Would you trust a politician who believes the earth is flat? Or that the sun revolves around the earth? Or that the Holocaust never happened?
No? Then what do we make of politicians who continue to deny the accepted scientific consensus that human activity is affecting the climate?
In fact, should denying that climate science is valid disqualify a politician from holding public office in which he or she can make public policy?
That's the question posed by political analyst Jonathan Chait in a provocative and angry essay on New York Intelligencer, "Why Climate-Science Denialism Should Disqualify Anyone From Holding Office."
Toyota Prius at US Capitol, by Flickr user Izik
The essay responds to the failure of an amendment in the U.S. Senate simply affirming that “human activity significantly contributes to climate change.”
That amendment failed to pass on Wednesday; the vote was 50 to affirm, 49 against.
In other words, half the Senate will not go on record supporting the near-unanimous scientific conclusion that human activities that have vastly increased emissions of carbon dioxide and other greenhouse gases are affecting the globe's climate.
Wired offers a helpful list of which senators voted to support science--and which didn't--allowing U.S. readers to see how their own senators voted.
Meanwhile, the new head of the Republican-led U.S. Senate committee on the environment and public works, James Inhofe [R-OK], called the idea that human activity could affect the earth's climate "arrogant."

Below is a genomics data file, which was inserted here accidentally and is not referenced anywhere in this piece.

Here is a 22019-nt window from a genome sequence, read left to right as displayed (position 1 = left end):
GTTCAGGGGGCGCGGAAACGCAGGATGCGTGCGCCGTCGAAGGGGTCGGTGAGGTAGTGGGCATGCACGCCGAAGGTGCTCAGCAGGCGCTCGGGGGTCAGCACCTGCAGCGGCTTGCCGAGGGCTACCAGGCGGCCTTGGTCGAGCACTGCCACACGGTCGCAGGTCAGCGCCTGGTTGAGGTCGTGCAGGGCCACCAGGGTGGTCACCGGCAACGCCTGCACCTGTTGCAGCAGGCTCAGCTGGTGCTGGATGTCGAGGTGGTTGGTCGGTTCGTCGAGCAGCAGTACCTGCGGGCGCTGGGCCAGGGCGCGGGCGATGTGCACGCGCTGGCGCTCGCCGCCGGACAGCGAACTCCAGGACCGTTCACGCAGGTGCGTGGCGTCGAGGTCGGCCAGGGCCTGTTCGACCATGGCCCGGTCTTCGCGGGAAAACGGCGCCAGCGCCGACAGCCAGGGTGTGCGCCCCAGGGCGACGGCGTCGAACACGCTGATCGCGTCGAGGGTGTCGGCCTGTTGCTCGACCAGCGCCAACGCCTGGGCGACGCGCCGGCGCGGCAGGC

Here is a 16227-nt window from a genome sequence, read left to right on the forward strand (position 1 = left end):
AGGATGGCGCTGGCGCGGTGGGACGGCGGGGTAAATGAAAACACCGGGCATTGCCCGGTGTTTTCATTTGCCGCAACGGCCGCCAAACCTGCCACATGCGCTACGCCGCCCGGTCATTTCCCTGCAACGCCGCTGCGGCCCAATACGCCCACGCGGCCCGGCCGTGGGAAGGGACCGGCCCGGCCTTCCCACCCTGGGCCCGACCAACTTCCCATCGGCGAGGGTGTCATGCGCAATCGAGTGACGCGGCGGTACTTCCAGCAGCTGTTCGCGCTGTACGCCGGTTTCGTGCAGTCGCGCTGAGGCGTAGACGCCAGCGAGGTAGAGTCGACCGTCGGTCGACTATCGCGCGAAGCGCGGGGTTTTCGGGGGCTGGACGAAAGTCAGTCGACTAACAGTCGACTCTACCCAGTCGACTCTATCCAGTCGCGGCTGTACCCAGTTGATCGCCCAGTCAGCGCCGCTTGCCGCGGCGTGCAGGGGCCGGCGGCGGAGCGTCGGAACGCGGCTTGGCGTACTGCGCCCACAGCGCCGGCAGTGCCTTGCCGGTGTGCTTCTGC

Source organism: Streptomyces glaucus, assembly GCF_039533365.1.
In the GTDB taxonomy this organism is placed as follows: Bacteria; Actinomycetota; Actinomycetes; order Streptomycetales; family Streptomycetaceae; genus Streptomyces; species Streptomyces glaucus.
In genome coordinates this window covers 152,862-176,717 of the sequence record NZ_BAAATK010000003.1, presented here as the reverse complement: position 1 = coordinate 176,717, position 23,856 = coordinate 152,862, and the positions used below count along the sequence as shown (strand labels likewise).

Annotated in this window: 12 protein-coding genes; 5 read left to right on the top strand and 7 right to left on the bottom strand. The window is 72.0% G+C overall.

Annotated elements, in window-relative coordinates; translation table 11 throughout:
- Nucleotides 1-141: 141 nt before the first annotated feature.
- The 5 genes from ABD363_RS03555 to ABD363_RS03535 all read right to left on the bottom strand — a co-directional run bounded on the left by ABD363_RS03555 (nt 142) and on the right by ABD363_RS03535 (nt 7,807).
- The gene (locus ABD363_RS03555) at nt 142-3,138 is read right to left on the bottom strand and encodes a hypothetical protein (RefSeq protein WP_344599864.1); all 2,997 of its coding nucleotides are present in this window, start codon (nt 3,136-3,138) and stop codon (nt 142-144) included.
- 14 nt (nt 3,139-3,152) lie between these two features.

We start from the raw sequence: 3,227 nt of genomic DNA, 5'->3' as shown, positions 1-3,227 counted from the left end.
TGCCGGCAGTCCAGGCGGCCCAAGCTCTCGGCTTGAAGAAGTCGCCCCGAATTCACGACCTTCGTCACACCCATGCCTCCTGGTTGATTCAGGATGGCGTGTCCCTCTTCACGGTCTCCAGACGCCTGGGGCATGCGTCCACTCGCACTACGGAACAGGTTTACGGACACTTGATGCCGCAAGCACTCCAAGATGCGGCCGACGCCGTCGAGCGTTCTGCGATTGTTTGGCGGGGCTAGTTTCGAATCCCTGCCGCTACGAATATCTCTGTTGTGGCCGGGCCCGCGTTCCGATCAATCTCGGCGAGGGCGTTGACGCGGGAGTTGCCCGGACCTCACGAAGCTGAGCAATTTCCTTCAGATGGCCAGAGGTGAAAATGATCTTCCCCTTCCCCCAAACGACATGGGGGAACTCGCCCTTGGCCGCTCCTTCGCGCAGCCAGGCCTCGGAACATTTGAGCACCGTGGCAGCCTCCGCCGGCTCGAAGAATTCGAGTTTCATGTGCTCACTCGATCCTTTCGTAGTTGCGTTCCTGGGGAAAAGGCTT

“Man cannot change climate,” Inhofe said, the latest in a long series of absolute statements in which he contradicts the consensus of more than 90 percent of scientists.
Inhofe backs construction of the Keystone XL pipeline to bring Canadian tar-sands shale oil into the U.S.
Senator James Inhofe [R-OK]
In December, Inhofe joined with senator Carl Levin [D-MI] to add a provision to a defense spending bill that removes the cap on credits for natural gas dual-fueled vehicles in the corporate average fuel economy (CAFE) rules.
Last May, he also added an amendment to a highway-funding bill that bars states from permitting hybrid vehicles to use carpool lanes with only one occupant.
While yesterday's Senate vote "did not change any policy outcomes," Chait writes, "it ought to carry far more weight than a simple message vote."
He argues that a politician who "firmly and confidently rejects the firm conclusions of science on a major public policy question" should be viewed as unfit for office, just as a job candidate who insists than 2 + 3 = 7 would be.
Two BNSF locomotives hauling coal trains meet near Wichita Falls, Texas
Over time, accepted science has a way of settling into the public mind--although the increasing ability of citizens to consume only media that reflects views they already hold may make that process more challenging.
But the Senate vote provides as stark a demonstration of any recently that politicians can deny or contradict science without apparent penalty.
We wonder what the Senate vote would be on an amendment that confirms the roundness of the Earth.